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CAMEROON: Government launches anti-HIV programme

The government has unveiled a three-year programme against HIV/AIDS aimed at lowering the national prevalence rate of 11 percent.

"Our principal objective is to reverse the actual trend in the epidemic, reduce the prevalence rate to less than 10 percent, and reduce by at least 25 percent HIV's incidence rate among the youth, men and women by the year 2005," Health Minister Urbain Awono said at the programme launch on Friday.

Drawn up by the national committee against AIDS (Comite National De Lutte Contre Le Sida), the programme pays special attention to helping youth, who have been hardest hit by the epidemic in this central African country.

The committee says 600 people are infected in the country each day. At least 12 percent of those from 20 to 24 years old are HIV positive, while 10 percent of those from 25 to 29 years old are infected.

Emphasis will be placed on providing educational programmes that highlight all HIV-related issues: status testing, protection against the disease and the need to change risky sexual behaviour. The role sex plays in contracting the virus will be accentuated, as 90 percent of HIV infection occurs this way, the committee says.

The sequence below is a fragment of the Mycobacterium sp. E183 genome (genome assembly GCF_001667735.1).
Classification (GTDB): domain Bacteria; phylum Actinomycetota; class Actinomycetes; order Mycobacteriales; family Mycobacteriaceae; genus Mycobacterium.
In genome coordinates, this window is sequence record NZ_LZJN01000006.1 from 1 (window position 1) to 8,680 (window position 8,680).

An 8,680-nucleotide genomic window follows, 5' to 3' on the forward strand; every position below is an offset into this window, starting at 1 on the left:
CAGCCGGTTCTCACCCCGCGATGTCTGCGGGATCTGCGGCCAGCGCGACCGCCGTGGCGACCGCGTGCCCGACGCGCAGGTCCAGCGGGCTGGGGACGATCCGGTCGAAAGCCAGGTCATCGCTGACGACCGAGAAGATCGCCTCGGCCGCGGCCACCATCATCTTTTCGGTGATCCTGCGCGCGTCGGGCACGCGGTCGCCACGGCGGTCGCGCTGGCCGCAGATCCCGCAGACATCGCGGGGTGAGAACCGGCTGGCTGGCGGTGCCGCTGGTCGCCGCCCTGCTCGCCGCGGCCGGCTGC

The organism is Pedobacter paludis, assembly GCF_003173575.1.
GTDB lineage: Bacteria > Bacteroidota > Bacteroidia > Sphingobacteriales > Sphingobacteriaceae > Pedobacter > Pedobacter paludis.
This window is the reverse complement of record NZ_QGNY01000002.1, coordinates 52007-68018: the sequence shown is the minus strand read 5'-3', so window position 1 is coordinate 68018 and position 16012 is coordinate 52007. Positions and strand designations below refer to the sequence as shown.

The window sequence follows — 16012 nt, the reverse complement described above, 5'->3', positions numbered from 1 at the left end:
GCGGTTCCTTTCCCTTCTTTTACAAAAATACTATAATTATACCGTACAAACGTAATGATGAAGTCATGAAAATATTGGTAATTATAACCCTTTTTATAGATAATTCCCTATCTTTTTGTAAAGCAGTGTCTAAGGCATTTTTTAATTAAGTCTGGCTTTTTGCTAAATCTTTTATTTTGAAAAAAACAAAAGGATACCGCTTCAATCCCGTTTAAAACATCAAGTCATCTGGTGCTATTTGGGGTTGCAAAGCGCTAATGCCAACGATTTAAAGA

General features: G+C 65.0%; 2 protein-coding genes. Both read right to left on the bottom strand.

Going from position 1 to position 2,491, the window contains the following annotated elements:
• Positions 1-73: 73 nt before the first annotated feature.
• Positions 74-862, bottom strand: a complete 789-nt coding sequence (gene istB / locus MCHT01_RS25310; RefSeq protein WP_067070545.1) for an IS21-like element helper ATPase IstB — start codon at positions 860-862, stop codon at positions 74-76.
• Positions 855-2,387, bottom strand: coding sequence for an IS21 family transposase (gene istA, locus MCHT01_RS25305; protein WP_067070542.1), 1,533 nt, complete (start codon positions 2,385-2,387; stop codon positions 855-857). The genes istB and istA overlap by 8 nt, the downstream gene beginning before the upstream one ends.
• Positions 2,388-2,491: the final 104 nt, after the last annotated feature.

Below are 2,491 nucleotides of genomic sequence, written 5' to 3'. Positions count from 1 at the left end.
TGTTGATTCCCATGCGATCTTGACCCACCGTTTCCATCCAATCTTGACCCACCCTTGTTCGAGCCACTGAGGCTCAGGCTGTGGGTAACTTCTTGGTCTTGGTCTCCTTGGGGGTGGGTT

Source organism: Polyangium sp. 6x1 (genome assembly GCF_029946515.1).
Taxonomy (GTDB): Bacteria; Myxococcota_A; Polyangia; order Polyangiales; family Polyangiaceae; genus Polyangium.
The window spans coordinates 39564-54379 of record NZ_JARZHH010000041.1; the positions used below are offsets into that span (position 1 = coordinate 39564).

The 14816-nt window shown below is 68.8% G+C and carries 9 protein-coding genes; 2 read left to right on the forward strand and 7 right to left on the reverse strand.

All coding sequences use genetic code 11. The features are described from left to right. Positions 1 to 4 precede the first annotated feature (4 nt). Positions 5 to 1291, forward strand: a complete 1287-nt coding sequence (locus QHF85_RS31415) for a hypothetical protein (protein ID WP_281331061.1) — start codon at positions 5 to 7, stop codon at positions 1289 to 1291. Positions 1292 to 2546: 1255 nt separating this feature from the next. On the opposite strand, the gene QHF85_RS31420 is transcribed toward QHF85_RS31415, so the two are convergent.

The availability of antiretroviral drugs and other medicines will also be a focus of the programme as the government hopes to build upon efforts it began months ago with the acquisition of cheaper drugs.

In Cameroon, HIV-positive patients can now buy generic drugs for 22,000 CFA francs (about US $30), while the most expensive drug therapy has dropped from 375,000 francs to 68,000 francs (from US $506 to US $92). The authorities also plan to increase the availability of condoms, one way of reducing the chance of catching the virus.

Counselling and psychological support, a neglected element in caring for the infected and their families, constitutes the programme's third area of concentration. This effort will target the 1,5 million people who live with the virus, and their relatives.

Several international organisations and UN agencies such as WHO and UNAIDS, including the European Union (EU) and the French Cooperation Agency, have contributed to the government's 4,5-billion franc (US $6.1 million) onslaught against the disease.

Theme (s): Care/Treatment - PlusNews,

[This report does not necessarily reflect the views of the United Nations]

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